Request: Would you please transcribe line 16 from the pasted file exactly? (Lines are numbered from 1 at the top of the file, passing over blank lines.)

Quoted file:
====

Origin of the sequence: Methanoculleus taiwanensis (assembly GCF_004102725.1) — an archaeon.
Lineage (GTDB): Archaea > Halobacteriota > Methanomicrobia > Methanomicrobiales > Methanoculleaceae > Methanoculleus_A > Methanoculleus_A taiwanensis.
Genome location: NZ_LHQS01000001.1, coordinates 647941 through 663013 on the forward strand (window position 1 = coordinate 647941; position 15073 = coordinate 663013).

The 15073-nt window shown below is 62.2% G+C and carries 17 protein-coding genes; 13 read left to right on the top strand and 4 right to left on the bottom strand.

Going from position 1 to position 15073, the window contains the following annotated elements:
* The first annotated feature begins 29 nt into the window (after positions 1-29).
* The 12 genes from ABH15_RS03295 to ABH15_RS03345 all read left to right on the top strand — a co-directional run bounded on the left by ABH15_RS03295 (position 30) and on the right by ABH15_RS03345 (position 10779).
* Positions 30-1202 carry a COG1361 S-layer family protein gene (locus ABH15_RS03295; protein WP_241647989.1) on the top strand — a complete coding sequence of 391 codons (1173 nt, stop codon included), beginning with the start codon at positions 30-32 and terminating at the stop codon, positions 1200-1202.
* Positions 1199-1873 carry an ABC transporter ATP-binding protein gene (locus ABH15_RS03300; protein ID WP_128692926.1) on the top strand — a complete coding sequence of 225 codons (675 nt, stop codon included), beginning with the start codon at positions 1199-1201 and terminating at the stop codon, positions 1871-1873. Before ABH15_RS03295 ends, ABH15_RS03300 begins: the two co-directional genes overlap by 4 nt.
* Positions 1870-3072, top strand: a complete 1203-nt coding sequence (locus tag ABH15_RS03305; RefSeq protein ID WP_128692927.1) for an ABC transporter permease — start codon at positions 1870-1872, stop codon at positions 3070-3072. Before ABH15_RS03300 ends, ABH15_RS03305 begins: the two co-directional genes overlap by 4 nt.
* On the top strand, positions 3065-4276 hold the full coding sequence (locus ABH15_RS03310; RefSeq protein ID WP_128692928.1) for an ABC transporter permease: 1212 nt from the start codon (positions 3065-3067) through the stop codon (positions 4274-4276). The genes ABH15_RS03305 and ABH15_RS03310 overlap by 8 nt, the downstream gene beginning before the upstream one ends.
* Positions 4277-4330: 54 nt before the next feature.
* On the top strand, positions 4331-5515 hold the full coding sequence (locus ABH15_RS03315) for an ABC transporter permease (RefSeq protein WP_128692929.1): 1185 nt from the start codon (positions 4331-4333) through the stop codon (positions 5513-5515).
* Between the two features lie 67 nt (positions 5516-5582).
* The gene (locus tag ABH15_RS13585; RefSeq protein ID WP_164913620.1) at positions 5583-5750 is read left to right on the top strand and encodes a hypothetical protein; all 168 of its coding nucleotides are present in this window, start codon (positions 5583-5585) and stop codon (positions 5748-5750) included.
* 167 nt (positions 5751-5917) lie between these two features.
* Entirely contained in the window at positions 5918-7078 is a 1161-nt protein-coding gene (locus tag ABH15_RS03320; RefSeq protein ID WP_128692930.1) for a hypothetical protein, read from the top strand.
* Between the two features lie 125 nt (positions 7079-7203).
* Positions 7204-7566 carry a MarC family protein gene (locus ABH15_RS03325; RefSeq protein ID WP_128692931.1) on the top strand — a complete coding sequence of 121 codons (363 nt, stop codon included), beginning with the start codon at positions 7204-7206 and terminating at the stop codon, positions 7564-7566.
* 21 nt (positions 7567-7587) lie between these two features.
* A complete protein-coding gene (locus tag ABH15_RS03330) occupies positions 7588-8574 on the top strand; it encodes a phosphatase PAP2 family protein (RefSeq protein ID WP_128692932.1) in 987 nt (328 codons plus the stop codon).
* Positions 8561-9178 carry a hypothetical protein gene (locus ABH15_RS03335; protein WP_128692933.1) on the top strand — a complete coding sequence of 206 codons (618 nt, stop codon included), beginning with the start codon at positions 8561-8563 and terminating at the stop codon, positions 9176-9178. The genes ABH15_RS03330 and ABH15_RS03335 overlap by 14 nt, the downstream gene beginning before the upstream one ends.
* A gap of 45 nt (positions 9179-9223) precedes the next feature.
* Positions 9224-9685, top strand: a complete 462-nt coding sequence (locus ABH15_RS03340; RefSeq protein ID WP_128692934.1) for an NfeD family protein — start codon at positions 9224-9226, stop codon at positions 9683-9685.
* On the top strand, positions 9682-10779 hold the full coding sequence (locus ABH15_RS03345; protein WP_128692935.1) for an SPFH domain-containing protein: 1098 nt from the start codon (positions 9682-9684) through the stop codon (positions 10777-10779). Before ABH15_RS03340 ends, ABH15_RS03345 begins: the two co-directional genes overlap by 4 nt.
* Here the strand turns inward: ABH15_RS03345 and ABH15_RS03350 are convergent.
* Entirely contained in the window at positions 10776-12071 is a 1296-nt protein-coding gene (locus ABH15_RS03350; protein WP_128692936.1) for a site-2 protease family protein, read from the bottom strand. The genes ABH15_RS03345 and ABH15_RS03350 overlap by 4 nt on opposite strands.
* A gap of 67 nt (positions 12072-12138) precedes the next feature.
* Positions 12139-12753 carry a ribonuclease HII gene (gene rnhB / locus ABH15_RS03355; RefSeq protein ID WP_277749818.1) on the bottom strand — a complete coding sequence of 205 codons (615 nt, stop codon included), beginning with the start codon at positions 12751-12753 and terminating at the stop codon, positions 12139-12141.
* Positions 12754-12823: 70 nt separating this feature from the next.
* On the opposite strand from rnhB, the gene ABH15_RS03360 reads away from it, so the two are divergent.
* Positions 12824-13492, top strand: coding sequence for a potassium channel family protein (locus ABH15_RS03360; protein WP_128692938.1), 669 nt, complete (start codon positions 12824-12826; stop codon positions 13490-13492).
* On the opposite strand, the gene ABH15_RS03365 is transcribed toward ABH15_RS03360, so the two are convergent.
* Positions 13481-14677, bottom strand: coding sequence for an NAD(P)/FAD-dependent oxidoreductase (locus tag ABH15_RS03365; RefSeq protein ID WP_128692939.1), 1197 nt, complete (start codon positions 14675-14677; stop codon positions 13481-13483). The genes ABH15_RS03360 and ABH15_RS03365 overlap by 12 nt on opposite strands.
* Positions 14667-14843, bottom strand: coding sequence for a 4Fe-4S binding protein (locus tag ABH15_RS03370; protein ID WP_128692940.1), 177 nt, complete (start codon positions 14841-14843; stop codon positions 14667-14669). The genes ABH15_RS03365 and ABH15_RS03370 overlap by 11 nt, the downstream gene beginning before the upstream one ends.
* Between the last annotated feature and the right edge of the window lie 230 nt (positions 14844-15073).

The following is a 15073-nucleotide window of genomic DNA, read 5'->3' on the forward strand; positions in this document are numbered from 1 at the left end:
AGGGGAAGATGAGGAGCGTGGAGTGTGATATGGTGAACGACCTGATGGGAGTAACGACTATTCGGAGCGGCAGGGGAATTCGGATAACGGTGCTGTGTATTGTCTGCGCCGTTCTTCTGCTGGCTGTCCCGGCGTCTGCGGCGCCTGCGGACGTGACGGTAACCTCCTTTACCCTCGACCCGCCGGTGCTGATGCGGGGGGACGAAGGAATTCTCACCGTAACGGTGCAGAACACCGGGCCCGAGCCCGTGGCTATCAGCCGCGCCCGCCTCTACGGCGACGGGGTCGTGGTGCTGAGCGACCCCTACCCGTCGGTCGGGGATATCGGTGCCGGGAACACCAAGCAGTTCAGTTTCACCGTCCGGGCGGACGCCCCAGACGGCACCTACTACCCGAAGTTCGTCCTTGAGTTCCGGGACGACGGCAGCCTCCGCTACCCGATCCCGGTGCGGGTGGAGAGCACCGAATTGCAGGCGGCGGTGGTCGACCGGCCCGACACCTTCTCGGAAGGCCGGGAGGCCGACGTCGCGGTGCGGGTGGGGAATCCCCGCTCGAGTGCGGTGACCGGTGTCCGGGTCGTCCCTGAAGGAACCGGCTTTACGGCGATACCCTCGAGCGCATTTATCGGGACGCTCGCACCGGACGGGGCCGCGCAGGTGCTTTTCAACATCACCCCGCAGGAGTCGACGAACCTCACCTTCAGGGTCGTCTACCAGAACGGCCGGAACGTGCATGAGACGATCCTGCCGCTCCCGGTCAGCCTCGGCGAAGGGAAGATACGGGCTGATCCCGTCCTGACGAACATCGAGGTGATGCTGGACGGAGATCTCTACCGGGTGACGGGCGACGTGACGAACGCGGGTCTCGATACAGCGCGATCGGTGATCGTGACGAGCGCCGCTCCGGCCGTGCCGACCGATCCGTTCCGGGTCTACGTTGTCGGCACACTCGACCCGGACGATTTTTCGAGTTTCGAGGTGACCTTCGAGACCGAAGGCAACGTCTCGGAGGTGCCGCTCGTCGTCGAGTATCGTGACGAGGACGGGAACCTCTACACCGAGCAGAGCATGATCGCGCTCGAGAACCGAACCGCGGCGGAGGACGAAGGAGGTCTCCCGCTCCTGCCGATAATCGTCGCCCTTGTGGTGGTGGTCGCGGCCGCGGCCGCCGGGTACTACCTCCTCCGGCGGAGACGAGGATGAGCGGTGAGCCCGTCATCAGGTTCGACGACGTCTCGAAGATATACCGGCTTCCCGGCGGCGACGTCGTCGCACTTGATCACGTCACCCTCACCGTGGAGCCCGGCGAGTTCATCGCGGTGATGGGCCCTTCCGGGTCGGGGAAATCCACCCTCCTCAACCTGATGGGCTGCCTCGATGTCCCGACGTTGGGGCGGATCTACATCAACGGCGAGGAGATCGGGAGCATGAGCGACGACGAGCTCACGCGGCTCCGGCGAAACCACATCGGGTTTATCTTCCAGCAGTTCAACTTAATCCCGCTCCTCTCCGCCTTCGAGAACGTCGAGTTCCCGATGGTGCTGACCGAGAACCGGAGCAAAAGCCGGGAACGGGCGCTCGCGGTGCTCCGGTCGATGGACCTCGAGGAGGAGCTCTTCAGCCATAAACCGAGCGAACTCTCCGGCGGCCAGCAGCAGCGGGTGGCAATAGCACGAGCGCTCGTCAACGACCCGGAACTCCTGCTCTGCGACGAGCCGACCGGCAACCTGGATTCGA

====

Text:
* 167 nt (positions 5751-5917) lie between these two features.